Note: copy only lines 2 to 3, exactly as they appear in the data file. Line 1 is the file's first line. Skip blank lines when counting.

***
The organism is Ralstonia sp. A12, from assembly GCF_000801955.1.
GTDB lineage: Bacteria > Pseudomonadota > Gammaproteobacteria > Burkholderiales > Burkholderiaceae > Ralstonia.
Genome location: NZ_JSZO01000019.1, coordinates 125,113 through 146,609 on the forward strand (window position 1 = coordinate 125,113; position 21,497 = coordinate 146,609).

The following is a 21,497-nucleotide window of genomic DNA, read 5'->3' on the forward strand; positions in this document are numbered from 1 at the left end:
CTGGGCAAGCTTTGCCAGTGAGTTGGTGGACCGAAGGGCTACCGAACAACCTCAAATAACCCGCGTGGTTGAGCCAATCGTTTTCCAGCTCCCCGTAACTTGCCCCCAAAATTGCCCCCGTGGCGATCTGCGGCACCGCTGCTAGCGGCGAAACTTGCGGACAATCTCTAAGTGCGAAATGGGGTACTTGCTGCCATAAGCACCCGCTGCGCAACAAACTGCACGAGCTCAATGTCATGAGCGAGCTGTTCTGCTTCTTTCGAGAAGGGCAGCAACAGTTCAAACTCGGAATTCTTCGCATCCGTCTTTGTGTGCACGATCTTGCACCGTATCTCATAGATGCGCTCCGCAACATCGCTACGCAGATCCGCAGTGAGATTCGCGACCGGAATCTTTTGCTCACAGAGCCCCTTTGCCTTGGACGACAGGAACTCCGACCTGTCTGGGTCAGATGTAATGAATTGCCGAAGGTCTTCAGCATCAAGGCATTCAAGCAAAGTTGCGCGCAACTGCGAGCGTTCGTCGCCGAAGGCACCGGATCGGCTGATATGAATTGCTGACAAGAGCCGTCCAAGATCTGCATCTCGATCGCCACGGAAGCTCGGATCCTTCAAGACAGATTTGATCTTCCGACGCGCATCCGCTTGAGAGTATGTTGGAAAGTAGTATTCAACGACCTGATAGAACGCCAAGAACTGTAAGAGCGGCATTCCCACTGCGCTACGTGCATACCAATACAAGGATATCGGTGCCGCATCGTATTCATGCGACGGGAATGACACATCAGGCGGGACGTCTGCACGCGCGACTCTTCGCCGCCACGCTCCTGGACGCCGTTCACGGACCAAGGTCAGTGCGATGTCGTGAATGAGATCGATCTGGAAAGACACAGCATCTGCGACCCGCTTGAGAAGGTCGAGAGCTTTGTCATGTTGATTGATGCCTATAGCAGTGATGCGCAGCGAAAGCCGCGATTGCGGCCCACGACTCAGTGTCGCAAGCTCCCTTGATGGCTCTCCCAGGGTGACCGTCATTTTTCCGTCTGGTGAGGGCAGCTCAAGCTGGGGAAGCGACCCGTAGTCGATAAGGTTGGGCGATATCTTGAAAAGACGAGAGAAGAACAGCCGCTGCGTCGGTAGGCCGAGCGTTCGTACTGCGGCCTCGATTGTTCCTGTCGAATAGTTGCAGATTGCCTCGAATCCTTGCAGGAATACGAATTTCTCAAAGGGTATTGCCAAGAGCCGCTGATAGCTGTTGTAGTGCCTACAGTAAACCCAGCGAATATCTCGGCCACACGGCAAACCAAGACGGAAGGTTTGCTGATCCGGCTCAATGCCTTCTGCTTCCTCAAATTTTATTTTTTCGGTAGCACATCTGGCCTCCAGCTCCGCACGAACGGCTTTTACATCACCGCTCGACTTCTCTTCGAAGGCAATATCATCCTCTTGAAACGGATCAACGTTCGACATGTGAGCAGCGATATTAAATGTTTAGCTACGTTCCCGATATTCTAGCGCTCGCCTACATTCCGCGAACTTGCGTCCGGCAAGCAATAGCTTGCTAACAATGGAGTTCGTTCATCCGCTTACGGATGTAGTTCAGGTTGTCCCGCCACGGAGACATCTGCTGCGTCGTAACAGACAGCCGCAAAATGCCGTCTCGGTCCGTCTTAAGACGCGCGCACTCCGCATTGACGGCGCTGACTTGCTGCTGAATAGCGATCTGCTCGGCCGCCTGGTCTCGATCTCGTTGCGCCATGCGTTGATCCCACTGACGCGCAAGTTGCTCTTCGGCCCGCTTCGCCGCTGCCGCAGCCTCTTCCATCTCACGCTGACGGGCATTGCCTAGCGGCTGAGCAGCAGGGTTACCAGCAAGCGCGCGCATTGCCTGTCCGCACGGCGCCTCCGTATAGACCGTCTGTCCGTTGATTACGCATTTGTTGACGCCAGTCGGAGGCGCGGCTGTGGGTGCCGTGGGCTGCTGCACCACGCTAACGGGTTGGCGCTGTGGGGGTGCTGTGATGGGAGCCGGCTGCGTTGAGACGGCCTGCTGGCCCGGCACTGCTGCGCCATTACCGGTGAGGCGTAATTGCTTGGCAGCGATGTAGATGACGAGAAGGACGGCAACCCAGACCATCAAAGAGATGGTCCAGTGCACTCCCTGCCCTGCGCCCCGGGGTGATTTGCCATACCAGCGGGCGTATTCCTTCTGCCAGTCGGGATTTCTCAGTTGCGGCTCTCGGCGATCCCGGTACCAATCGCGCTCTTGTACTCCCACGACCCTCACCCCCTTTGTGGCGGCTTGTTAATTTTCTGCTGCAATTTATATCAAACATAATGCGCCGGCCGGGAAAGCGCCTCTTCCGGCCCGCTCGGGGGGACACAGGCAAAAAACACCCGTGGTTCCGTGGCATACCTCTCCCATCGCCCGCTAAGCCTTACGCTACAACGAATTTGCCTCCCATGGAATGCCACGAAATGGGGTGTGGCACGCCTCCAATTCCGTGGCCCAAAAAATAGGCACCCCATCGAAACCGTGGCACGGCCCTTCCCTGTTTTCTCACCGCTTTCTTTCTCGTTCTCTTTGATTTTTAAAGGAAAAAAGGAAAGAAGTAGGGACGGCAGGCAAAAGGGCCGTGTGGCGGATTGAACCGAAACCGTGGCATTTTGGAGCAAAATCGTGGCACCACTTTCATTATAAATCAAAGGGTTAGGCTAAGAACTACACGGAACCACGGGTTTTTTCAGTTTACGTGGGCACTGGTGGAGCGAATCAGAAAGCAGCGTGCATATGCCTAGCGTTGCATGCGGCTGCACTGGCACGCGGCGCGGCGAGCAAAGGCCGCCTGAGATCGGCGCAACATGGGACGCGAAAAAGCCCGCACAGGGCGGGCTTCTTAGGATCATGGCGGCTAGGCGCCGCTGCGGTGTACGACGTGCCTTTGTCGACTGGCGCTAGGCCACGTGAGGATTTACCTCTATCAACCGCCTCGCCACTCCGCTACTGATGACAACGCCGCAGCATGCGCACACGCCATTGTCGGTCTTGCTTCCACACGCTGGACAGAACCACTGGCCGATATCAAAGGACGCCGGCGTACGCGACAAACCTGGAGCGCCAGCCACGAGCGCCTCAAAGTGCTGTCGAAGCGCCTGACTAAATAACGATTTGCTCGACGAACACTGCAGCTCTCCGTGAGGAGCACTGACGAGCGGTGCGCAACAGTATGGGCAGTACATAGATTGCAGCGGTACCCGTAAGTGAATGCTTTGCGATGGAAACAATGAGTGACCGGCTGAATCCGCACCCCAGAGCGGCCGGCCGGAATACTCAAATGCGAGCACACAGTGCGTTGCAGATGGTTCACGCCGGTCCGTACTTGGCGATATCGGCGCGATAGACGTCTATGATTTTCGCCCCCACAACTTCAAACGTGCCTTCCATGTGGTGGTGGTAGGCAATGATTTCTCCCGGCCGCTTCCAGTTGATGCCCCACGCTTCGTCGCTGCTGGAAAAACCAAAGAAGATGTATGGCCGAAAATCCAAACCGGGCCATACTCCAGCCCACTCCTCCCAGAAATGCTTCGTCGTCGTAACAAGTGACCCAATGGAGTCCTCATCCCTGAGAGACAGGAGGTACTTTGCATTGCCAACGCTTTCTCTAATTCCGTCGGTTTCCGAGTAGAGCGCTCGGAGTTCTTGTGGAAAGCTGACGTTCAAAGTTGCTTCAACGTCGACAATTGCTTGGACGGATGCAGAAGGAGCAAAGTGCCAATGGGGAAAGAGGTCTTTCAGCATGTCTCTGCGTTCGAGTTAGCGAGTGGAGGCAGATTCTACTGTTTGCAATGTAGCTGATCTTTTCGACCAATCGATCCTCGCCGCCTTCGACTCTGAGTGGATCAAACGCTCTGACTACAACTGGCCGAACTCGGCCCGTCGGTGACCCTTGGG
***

GTDB lineage: Bacteria > Pseudomonadota > Gammaproteobacteria > Burkholderiales > Burkholderiaceae > Ralstonia.
Genome location: NZ_JSZO01000019.1, coordinates 125,113 through 146,609 on the forward strand (window position 1 = coordinate 125,113; position 21,497 = coordinate 146,609).